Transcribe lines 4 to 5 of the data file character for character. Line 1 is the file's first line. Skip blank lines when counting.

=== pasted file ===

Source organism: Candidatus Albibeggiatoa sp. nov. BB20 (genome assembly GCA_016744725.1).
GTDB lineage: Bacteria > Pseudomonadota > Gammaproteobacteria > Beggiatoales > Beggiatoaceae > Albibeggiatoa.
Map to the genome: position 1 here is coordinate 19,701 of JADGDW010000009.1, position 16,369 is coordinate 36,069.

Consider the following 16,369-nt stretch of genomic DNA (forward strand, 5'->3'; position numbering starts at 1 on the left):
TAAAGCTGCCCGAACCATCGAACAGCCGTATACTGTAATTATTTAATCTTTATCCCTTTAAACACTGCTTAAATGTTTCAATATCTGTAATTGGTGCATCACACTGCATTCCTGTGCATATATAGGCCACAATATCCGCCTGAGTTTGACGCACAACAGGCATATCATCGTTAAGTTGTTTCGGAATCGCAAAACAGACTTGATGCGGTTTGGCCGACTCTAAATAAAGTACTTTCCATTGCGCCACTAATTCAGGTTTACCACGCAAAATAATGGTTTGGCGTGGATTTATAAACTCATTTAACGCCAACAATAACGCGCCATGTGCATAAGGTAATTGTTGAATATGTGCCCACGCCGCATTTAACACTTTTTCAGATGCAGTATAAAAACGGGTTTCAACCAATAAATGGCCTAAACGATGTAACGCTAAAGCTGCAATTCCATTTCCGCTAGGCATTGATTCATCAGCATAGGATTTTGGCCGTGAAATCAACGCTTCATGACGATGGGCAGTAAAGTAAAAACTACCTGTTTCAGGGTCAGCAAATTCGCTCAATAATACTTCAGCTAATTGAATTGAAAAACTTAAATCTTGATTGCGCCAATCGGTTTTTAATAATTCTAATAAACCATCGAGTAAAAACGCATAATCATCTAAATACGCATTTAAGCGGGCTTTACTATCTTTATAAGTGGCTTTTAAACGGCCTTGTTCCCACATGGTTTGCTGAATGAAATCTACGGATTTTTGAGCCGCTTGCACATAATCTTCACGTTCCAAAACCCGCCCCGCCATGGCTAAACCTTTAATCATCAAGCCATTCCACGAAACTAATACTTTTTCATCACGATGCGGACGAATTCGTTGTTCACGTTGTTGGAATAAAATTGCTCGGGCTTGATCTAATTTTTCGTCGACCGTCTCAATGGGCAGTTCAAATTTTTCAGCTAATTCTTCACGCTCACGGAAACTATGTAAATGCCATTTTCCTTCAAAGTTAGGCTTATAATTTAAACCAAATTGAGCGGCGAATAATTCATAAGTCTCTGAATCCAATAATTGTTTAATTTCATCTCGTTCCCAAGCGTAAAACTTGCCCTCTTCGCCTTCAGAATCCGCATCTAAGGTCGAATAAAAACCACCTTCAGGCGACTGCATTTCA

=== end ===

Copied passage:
Consider the following 16,369-nt stretch of genomic DNA (forward strand, 5'->3'; position numbering starts at 1 on the left):
TAAAGCTGCCCGAACCATCGAACAGCCGTATACTGTAATTATTTAATCTTTATCCCTTTAAACACTGCTTAAATGTTTCAATATCTGTAATTGGTGCATCACACTGCATTCCTGTGCATATATAGGCCACAATATCCGCCTGAGTTTGACGCACAACAGGCATATCATCGTTAAGTTGTTTCGGAATCGCAAAACAGACTTGATGCGGTTTGGCCGACTCTAAATAAAGTACTTTCCATTGCGCCACTAATTCAGGTTTACCACGCAAAATAATGGTTTGGCGTGGATTTATAAACTCATTTAACGCCAACAATAACGCGCCATGTGCATAAGGTAATTGTTGAATATGTGCCCACGCCGCATTTAACACTTTTTCAGATGCAGTATAAAAACGGGTTTCAACCAATAAATGGCCTAAACGATGTAACGCTAAAGCTGCAATTCCATTTCCGCTAGGCATTGATTCATCAGCATAGGATTTTGGCCGTGAAATCAACGCTTCATGACGATGGGCAGTAAAGTAAAAACTACCTGTTTCAGGGTCAGCAAATTCGCTCAATAATACTTCAGCTAATTGAATTGAAAAACTTAAATCTTGATTGCGCCAATCGGTTTTTAATAATTCTAATAAACCATCGAGTAAAAACGCATAATCATCTAAATACGCATTTAAGCGGGCTTTACTATCTTTATAAGTGGCTTTTAAACGGCCTTGTTCCCACATGGTTTGCTGAATGAAATCTACGGATTTTTGAGCCGCTTGCACATAATCTTCACGTTCCAAAACCCGCCCCGCCATGGCTAAACCTTTAATCATCAAGCCATTCCACGAAACTAATACTTTTTCATCACGATGCGGACGAATTCGTTGTTCACGTTGTTGGAATAAAATTGCTCGGGCTTGATCTAATTTTTCGTCGACCGTCTCAATGGGCAGTTCAAATTTTTCAGCTAATTCTTCACGCTCACGGAAACTATGTAAATGCCATTTTCCTTCAAAGTTAGGCTTATAATTTAAACCAAATTGAGCGGCGAATAATTCATAAGTCTCTGAATCCAATAATTGTTTAATTTCATCTCGTTCCCAAGCGTAAAACTTGCCCTCTTCGCCTTCAGAATCCGCATCTAAGGTCGAATAAAAACCACCTTCAGGCGACTGCATTTCA